• Academic All-State recipients for spring sports.  The students, and their schools, are:


    Alta — Carter Davis

    Alta — Mark Godfrey

    Brighton — Parker Watts

    Brighton — Isaac Williams

    Corner Canyon — Graden Jackson

    Hillcrest — Bryan Guo

    Hillcrest — Eric Yu

    Hillcrest — Alan Zhao


    Brighton — Emma Summerhays

    Corner Canyon — Anica Coesens

    Boys Soccer

    Alta — Alex Christiansen

    Brighton — Adam Ranck

    Brighton — Alex Fankhauser

    Hillcrest — Ethan Ellsworth


    Brighton — Alexander Hansen


    Corner Canyon — Josee Haycock

    Hillcrest — Kate Aragundi

    Hillcrest — Stephanie Aragundi


    Alta — Tavin Forsythe-Barker

    Brighton — James Fetzer

    Brighton — John Hillas

    Brighton — Adam Kimball

    Corner Canyon — Stephen Glod

    Corner Canyon — Brandon Johnson

    Corner Canyon — Peter Oldham


    Brighton — Rebecca Urban

    Brighton — Elizabeth Walker

    Corner Canyon — Abigail Bankhead

    Corner Canyon — Karli Branch

    Corner Canyon — Vilhelmina Done

    Corner Canyon — Mikayla Kimball

    Hillcrest — Emily Liddiard

    Jordan — Erika Oldham

    Consent Agenda

    The Board of Education approved the Consent Agenda, including the minutes of the May 7, 2019 meeting of the Canyons Board of Education; hire and termination reports; purchasing bids; student overnight travel requests; April financial reports; sale of CTEC home at 8731 Monroe Street; interlocal agreement with Draper City for parking lot and road near Draper Elementary. 

    Superintendent, Business Administrator Reports

    Superintendent Dr. Jim Briscoe commented on the Retirees Banquet and wished the retirees much happiness and success in the next stages of their lives.

    Business Administrator Leon Wilcox  reported on recent meetings with police officials and School Resource Officers from Sandy, Draper, Cottonwood Heights and Unified Police. He also commented on attending the Retirees Banquet, and thanked retiring Assistant Superintendent Dr. Kathryn McCarrie for her years of service. 

    Board Member Reports

    Mr. Chad Iverson attended the Region 7 track meet and a music festival at Northridge High where CSD students performed. He also held a Town Hall meeting with Board member Amanda Oaks. 

    Ms. Clareen Arnold reported on attending the Retirees Banquet and noted the loss of experience and skill with each retiree. She attended a meeting at Diamond Ridge High to discuss the future of the school. She also attended the 10-year anniversary festival held at Jordan High.  She also thanked the staff and Board for the study-session discussion on CTESS.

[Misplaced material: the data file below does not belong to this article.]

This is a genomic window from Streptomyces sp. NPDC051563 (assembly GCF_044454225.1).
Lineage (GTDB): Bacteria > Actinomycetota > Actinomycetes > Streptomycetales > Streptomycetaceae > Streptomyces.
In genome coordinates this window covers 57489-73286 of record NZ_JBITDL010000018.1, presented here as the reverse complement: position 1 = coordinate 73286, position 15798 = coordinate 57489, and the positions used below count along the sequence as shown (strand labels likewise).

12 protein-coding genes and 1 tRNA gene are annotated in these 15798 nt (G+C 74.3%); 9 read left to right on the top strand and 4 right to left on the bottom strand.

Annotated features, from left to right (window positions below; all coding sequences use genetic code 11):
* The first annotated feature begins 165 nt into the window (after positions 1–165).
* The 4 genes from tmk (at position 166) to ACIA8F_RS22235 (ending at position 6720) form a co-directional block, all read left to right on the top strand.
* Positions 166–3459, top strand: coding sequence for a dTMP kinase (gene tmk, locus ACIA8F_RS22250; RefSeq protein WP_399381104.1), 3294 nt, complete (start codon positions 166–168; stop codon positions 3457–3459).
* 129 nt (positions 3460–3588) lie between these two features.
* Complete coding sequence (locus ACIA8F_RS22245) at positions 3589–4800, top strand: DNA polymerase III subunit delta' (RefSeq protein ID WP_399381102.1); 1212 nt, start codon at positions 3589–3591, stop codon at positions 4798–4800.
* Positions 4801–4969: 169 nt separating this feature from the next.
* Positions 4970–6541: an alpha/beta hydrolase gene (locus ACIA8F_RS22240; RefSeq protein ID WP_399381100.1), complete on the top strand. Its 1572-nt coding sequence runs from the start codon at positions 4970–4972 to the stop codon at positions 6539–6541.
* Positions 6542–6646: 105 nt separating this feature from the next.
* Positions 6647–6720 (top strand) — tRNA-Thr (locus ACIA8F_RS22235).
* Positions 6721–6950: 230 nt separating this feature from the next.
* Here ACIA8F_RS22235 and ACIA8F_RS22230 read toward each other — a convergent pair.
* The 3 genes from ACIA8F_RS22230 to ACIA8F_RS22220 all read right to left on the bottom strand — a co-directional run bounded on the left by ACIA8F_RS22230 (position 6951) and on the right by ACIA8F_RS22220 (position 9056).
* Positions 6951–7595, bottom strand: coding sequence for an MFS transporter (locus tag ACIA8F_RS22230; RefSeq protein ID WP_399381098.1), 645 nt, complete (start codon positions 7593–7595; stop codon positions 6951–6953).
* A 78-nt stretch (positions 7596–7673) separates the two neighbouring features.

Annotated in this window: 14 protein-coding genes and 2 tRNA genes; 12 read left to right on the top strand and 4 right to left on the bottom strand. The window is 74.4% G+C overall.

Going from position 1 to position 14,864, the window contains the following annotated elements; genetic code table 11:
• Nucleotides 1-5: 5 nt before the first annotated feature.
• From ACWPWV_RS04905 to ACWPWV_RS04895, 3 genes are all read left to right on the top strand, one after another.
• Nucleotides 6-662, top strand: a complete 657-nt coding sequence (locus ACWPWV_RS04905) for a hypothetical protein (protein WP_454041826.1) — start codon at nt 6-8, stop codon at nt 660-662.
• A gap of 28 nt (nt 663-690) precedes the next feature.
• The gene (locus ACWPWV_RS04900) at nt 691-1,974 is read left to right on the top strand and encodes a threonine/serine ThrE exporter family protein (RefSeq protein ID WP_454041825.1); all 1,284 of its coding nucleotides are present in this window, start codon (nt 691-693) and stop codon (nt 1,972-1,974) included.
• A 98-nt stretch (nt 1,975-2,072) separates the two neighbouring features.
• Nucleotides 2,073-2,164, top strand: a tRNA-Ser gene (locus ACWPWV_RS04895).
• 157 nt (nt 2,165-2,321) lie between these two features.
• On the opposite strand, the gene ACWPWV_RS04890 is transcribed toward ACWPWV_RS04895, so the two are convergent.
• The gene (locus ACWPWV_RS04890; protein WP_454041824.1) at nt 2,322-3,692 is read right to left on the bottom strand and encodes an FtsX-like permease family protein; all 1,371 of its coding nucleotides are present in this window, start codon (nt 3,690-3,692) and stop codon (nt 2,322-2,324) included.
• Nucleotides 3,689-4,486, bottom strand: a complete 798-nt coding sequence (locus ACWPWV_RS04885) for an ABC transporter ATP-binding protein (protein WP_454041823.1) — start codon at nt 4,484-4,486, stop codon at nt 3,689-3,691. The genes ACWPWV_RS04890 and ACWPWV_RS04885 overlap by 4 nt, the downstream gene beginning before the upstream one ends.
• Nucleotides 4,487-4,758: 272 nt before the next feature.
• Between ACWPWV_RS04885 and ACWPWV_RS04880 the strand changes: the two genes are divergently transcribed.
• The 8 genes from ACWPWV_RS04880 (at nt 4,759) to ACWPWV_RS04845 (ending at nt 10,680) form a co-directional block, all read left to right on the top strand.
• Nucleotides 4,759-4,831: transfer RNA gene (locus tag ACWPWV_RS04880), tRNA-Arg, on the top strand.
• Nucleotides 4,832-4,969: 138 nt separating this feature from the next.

Mr. Steve Wrigley also commented on attending the Retirees Banquet and mentioned he delivered a crystal award to a retiree who could not attend the event. He said the year has been productive and the Board and Administration have accomplished many goals. He also suggested the Board create a way to honor students who overcome challenges to graduate high school. 

    Mrs. Amber Shill reported on attending soccer, tennis and lacrosse games and congratulated Brighton lacrosse and tennis teams second-place finishes at state competitions. She thanked Board members for their work and accomplishments throughout the school year.

    Mrs. Amanda Oaks mentioned her work on the DLI committee and mentioned an Alta High banquet at which resilient students were honored. She thanked counselors for working so hard to make sure students are on track to graduate and are provided emotional supports.

    Mr. Mont MIllerberg mentioned the Canyons Education Foundation’s efforts to provide my529 scholarships to 10 seventh-grade students. He also said he supports the social-emotional learning after seeing how the program works.  He also attended several events, including the principals’ year-end luncheon.

    President Nancy Tingey attended the state PTA convention. She also thanked the retirees for their dedication and service. She also commented on Brighton choir’s recent performance of the Brighton High hymn, which had not been performed in several years.  She thanked employees, students and parents for their work in finishing the year successfully.